Professor Maria Kavallaris, a leading childhood cancer researcher and a pioneer of nanomedicine in Australia, is the 2020 NSW Premier's Woman of the Year.
Professor Kavallaris is Head of Translational Cancer Nanomedicine at Children’s Cancer Institute and Founding Director of the Australian Centre for NanoMedicine at UNSW Sydney.
The prestigious award, announced at a ceremony in Sydney this morning, recognises NSW women who have excelled in their chosen career, field or passion; are exceptional achievers who have made a significant contribution to NSW; and whose accomplishments make them a strong role model for other women.
“I am truly honoured to have received this award and I hope it inspires young women to do what they love, grow and learn, and to lead with generosity and respect,” Professor Kavallaris said.
Professor Kavallaris is internationally renowned for her research in cancer biology and therapeutics. She has been widely recognised for the innovation and impact of her research, her leadership as well as her mentoring of talented young scientists. She is passionate about training the next generation of research leaders.
Her personal journey with cancer began at the age of 21 and has driven her research to develop effective and less toxic cancer treatments.
As one of the original three scientists appointed at the Children’s Cancer Institute when its laboratories first opened in 1984, she has made important discoveries in relation to the mechanisms of clinical drug resistance and tumour aggressiveness in childhood cancer.
Her studies have not only identiﬁed how some tumours can grow and spread; she has also applied this knowledge to develop eﬀective, less toxic cancer therapies using nanotechnology.
“To be able to make a difference to the lives of children with cancer and their families by developing better treatments and improving survival rates is very humbling. Even if you can save one child’s life, that’s an incredible feat,” Professor Kavallaris said.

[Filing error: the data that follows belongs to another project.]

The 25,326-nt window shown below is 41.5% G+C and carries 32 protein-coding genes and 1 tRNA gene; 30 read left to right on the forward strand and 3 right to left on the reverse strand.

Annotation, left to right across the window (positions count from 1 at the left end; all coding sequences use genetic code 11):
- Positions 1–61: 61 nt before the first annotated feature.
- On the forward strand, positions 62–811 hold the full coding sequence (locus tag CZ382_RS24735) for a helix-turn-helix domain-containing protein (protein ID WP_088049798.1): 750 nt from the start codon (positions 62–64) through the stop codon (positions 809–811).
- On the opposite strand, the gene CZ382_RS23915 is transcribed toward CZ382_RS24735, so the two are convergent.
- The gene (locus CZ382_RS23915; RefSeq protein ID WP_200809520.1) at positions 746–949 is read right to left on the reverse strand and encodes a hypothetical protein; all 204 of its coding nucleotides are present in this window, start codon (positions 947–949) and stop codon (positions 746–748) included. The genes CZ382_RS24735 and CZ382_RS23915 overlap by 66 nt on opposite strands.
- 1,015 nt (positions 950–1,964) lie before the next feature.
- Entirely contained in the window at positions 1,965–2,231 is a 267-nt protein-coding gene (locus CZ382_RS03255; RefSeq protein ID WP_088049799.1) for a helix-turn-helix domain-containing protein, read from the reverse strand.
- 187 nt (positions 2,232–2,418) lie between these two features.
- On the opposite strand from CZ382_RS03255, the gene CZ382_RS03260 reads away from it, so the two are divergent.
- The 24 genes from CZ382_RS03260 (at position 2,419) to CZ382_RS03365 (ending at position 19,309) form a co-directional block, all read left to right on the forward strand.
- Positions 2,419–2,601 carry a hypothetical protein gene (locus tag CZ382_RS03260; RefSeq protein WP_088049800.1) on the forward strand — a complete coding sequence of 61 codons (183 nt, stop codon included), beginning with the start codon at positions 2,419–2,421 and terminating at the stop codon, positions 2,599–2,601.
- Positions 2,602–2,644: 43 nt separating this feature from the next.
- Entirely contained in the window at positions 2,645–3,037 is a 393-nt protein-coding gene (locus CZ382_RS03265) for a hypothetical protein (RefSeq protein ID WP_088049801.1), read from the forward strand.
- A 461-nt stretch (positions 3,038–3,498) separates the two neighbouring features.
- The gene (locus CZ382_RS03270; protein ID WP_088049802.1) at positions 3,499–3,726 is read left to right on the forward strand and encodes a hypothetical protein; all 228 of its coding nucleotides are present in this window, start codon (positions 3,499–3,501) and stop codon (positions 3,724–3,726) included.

As a conjoint professor in the UNSW Faculty of Medicine, Professor Kavallaris relishes her role of mentor and has supervised many Honours and PhD students, several of whom have become research leaders.
Professor Kavallaris’s extensive research and leadership contributions have been recognised with numerous awards including the NSW Premier’s Prize for Science and Engineering (Leadership in Innovation in NSW) in 2017, the Australian Society for Biochemistry and Molecular Biology’s Lemberg Medal in 2019 and she was made a Member of the Order of Australia (AM) for “significant service to medicine, and to medical research, in the field of childhood and adult cancers” on Australia Day 2019.
UNSW alumna wins NSW Harvey Norman Woman of the Year
Computer Science and Engineering graduate Hannah Beder has been named the NSW Harvey Norman Young Woman of the Year.
Ms Beder, a computer scientist, is passionate about addressing the historical gender disparity in STEM by mentoring young women in the tech industry. She volunteers for Girls Programming Network, an all-female group that runs free programming workshops for high school girls.
While studying at UNSW, she won the 2017 Computer Science and Engineering Anita Borg prize for being a role model and mentor for other young women in computer science. She also won the 2019 Rotary Young Urban Inspirational Woman of the Year.
Associate Professor Nadine Marcus supervised Ms Beder's Honours project at UNSW. She said: “Hannah has been an outstanding role model and mentor for other young women in computer science in NSW and Australia. It’s imperative that we all continue to encourage and champion young women in science and engineering so they can reach their full potential and benefit society.”